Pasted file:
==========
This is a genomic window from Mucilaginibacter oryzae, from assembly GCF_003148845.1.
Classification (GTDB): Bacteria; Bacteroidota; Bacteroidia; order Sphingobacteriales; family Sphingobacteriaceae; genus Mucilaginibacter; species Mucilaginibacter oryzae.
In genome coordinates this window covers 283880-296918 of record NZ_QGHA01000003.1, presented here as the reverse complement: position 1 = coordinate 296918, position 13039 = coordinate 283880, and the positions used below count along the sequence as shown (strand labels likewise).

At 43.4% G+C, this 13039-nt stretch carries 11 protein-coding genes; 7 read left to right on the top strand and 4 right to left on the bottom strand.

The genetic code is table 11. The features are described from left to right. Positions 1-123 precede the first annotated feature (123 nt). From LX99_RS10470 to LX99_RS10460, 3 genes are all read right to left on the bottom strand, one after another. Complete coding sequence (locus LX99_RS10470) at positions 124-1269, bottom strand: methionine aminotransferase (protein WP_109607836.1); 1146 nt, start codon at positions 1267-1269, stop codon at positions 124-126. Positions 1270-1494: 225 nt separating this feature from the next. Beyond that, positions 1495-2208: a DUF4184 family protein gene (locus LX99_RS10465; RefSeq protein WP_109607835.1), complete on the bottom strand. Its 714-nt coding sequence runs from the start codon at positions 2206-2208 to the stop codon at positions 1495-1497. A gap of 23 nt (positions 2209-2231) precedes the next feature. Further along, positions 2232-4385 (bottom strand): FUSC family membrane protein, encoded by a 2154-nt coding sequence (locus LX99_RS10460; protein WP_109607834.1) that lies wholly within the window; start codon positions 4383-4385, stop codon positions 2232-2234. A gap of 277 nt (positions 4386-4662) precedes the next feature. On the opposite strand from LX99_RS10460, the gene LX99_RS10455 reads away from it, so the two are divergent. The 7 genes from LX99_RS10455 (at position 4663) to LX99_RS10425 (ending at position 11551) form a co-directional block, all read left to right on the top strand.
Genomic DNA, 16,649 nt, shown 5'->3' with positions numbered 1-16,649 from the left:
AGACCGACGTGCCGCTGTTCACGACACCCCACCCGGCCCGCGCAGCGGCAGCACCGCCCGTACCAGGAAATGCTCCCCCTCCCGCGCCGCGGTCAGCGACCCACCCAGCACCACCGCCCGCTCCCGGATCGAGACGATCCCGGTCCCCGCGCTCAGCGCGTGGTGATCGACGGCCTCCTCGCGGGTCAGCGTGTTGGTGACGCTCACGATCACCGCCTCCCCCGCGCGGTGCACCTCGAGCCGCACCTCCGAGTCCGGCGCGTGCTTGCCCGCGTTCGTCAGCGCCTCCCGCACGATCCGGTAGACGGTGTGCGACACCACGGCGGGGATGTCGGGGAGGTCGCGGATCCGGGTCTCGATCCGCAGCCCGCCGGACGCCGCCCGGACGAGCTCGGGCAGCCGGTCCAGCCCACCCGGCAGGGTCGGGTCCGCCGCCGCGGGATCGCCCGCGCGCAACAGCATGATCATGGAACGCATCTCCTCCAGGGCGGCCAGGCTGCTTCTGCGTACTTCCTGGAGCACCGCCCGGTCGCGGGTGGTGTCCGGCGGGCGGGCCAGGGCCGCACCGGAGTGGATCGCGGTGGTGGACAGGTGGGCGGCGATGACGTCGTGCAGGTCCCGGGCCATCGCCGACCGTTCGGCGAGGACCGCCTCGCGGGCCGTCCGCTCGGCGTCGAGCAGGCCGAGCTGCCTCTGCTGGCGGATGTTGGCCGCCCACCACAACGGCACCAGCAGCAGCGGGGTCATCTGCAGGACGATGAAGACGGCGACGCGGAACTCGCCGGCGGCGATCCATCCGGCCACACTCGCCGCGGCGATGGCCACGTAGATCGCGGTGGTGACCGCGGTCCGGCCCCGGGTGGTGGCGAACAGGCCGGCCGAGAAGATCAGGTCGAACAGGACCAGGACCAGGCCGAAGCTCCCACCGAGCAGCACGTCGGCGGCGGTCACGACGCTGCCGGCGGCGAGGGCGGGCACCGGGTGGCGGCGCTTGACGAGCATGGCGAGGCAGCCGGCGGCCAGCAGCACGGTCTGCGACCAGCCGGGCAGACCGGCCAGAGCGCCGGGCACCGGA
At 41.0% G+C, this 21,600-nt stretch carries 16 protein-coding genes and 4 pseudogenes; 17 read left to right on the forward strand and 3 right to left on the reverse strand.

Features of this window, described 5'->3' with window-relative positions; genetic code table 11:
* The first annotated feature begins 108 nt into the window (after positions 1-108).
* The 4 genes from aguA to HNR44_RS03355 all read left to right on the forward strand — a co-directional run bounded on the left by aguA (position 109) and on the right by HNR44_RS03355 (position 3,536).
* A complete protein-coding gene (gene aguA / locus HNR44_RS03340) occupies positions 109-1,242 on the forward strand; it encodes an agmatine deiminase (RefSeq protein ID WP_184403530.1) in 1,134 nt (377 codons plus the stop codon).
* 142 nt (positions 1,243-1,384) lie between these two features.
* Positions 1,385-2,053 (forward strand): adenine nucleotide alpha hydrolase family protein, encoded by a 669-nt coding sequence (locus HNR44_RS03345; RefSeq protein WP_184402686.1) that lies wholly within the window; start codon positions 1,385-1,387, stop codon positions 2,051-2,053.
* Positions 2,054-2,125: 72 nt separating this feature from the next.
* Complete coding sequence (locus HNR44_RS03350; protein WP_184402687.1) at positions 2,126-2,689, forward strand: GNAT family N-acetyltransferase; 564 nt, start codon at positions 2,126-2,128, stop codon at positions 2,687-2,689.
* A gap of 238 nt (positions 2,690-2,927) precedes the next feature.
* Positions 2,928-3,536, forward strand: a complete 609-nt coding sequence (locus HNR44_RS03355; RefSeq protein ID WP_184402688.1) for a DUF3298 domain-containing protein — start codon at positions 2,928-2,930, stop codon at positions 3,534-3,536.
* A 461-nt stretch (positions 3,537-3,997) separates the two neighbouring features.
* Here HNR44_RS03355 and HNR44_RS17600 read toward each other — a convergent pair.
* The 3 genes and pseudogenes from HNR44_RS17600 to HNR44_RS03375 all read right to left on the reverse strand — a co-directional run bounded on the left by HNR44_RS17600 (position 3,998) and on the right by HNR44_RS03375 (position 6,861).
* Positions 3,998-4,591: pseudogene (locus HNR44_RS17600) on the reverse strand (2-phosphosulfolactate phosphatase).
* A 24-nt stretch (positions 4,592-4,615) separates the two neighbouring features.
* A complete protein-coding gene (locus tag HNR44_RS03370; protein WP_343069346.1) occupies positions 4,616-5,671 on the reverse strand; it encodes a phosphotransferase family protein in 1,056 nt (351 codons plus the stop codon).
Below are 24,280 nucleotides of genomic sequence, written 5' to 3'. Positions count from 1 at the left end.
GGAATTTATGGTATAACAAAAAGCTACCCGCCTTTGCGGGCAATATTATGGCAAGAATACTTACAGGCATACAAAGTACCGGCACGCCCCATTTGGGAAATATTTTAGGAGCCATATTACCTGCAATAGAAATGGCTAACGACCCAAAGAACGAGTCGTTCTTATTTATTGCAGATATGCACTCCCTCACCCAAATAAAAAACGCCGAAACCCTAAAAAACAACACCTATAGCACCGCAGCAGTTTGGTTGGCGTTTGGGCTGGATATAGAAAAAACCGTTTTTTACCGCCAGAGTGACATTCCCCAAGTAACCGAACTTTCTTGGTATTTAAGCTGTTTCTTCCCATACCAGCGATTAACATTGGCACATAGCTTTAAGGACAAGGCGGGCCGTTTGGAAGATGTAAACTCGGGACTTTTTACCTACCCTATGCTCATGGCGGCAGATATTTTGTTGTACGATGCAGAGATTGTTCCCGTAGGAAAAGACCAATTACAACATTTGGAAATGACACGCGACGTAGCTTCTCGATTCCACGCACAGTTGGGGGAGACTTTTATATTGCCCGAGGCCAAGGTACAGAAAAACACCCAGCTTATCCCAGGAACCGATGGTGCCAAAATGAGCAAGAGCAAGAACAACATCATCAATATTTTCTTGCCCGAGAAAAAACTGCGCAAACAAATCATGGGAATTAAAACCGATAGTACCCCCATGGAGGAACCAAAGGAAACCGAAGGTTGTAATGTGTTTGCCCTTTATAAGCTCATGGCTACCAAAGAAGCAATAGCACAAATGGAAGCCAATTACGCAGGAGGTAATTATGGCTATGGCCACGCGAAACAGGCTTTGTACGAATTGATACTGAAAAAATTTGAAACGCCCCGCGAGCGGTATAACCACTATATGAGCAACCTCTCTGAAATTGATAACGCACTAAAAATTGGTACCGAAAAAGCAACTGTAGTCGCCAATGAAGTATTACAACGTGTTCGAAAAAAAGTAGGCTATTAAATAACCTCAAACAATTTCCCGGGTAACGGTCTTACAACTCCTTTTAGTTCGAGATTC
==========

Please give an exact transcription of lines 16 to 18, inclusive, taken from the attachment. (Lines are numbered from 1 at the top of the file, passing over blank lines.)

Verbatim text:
* Complete coding sequence (locus HNR44_RS03350; protein WP_184402687.1) at positions 2,126-2,689, forward strand: GNAT family N-acetyltransferase; 564 nt, start codon at positions 2,126-2,128, stop codon at positions 2,687-2,689.
* A gap of 238 nt (positions 2,690-2,927) precedes the next feature.
* Positions 2,928-3,536, forward strand: a complete 609-nt coding sequence (locus HNR44_RS03355; RefSeq protein ID WP_184402688.1) for a DUF3298 domain-containing protein — start codon at positions 2,928-2,930, stop codon at positions 3,534-3,536.